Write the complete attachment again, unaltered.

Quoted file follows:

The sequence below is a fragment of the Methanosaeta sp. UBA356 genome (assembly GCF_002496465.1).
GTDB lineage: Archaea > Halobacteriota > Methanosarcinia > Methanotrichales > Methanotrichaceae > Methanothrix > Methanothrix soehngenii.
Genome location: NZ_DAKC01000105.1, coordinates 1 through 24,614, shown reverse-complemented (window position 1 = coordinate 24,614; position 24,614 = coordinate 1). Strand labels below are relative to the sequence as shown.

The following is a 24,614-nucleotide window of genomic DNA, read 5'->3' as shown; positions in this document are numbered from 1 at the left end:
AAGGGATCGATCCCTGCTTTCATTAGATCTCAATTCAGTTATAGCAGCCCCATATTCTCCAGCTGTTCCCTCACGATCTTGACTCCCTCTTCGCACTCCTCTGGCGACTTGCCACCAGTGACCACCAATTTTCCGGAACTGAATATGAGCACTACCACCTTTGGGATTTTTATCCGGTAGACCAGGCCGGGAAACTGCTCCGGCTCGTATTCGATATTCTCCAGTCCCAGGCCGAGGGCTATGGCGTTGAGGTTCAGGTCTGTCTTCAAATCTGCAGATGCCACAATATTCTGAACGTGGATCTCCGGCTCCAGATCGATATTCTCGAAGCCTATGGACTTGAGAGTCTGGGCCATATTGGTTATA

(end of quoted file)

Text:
The sequence below is a fragment of the Methanosaeta sp. UBA356 genome (assembly GCF_002496465.1).
GTDB lineage: Archaea > Halobacteriota > Methanosarcinia > Methanotrichales > Methanotrichaceae > Methanothrix > Methanothrix soehngenii.
Genome location: NZ_DAKC01000105.1, coordinates 1 through 24,614, shown reverse-complemented (window position 1 = coordinate 24,614; position 24,614 = coordinate 1). Strand labels below are relative to the sequence as shown.

The following is a 24,614-nucleotide window of genomic DNA, read 5'->3' as shown; positions in this document are numbered from 1 at the left end:
AAGGGATCGATCCCTGCTTTCATTAGATCTCAATTCAGTTATAGCAGCCCCATATTCTCCAGCTGTTCCCTCACGATCTTGACTCCCTCTTCGCACTCCTCTGGCGACTTGCCACCAGTGACCACCAATTTTCCGGAACTGAATATGAGCACTACCACCTTTGGGATTTTTATCCGGTAGACCAGGCCGGGAAACTGCTCCGGCTCGTATTCGATATTCTCCAGTCCCAGGCCGAGGGCTATGGCGTTGAGGTTCAGGTCTGTCTTCAAATCTGCAGATGCCACAATATTCTGAACGTGGATCTCCGGCTCCAGATCGATATTCTCGAAGCCTATGGACTTGAGAGTCTGGGCCATATTGGTTATA